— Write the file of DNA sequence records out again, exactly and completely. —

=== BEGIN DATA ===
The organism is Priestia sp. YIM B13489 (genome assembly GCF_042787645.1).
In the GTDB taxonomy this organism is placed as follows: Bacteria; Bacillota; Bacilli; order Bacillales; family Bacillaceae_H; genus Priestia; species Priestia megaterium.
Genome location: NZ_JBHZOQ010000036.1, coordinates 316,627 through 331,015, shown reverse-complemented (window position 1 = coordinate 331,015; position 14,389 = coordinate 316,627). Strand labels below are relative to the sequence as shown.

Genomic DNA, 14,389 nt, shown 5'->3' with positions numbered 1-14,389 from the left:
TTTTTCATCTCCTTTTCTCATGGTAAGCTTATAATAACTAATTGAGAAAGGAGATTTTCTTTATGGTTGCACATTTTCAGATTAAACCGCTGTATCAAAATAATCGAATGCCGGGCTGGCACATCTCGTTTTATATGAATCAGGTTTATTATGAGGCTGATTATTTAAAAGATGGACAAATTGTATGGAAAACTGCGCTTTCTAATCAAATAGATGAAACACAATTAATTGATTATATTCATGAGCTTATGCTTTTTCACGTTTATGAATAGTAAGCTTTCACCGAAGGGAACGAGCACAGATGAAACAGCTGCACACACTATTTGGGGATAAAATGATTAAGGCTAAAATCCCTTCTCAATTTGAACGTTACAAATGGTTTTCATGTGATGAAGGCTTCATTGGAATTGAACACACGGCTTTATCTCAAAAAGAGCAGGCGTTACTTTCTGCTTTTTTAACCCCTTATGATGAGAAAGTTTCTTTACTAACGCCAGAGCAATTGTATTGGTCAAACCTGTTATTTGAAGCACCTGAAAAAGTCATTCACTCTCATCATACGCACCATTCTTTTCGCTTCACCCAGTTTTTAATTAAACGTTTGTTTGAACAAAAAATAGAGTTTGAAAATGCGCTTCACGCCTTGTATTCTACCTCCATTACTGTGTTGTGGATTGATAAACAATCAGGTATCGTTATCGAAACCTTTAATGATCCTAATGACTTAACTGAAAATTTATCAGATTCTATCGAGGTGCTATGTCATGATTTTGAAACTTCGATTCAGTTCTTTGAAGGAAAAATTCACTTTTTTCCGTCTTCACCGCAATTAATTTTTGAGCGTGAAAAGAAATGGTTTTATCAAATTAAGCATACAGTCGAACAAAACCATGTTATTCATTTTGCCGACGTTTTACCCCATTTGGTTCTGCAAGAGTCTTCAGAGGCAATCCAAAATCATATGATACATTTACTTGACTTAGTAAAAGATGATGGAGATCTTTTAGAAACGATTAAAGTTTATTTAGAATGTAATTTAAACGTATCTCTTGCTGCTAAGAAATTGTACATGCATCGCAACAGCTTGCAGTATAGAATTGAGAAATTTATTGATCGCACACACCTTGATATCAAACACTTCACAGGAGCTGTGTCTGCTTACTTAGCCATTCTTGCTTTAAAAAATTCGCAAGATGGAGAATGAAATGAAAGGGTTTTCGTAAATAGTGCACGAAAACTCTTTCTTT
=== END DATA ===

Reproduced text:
The organism is Priestia sp. YIM B13489 (genome assembly GCF_042787645.1).
In the GTDB taxonomy this organism is placed as follows: Bacteria; Bacillota; Bacilli; order Bacillales; family Bacillaceae_H; genus Priestia; species Priestia megaterium.
Genome location: NZ_JBHZOQ010000036.1, coordinates 316,627 through 331,015, shown reverse-complemented (window position 1 = coordinate 331,015; position 14,389 = coordinate 316,627). Strand labels below are relative to the sequence as shown.

Genomic DNA, 14,389 nt, shown 5'->3' with positions numbered 1-14,389 from the left:
TTTTTCATCTCCTTTTCTCATGGTAAGCTTATAATAACTAATTGAGAAAGGAGATTTTCTTTATGGTTGCACATTTTCAGATTAAACCGCTGTATCAAAATAATCGAATGCCGGGCTGGCACATCTCGTTTTATATGAATCAGGTTTATTATGAGGCTGATTATTTAAAAGATGGACAAATTGTATGGAAAACTGCGCTTTCTAATCAAATAGATGAAACACAATTAATTGATTATATTCATGAGCTTATGCTTTTTCACGTTTATGAATAGTAAGCTTTCACCGAAGGGAACGAGCACAGATGAAACAGCTGCACACACTATTTGGGGATAAAATGATTAAGGCTAAAATCCCTTCTCAATTTGAACGTTACAAATGGTTTTCATGTGATGAAGGCTTCATTGGAATTGAACACACGGCTTTATCTCAAAAAGAGCAGGCGTTACTTTCTGCTTTTTTAACCCCTTATGATGAGAAAGTTTCTTTACTAACGCCAGAGCAATTGTATTGGTCAAACCTGTTATTTGAAGCACCTGAAAAAGTCATTCACTCTCATCATACGCACCATTCTTTTCGCTTCACCCAGTTTTTAATTAAACGTTTGTTTGAACAAAAAATAGAGTTTGAAAATGCGCTTCACGCCTTGTATTCTACCTCCATTACTGTGTTGTGGATTGATAAACAATCAGGTATCGTTATCGAAACCTTTAATGATCCTAATGACTTAACTGAAAATTTATCAGATTCTATCGAGGTGCTATGTCATGATTTTGAAACTTCGATTCAGTTCTTTGAAGGAAAAATTCACTTTTTTCCGTCTTCACCGCAATTAATTTTTGAGCGTGAAAAGAAATGGTTTTATCAAATTAAGCATACAGTCGAACAAAACCATGTTATTCATTTTGCCGACGTTTTACCCCATTTGGTTCTGCAAGAGTCTTCAGAGGCAATCCAAAATCATATGATACATTTACTTGACTTAGTAAAAGATGATGGAGATCTTTTAGAAACGATTAAAGTTTATTTAGAATGTAATTTAAACGTATCTCTTGCTGCTAAGAAATTGTACATGCATCGCAACAGCTTGCAGTATAGAATTGAGAAATTTATTGATCGCACACACCTTGATATCAAACACTTCACAGGAGCTGTGTCTGCTTACTTAGCCATTCTTGCTTTAAAAAATTCGCAAGATGGAGAATGAAATGAAAGGGTTTTCGTAAATAGTGCACGAAAACTCTTTCTTT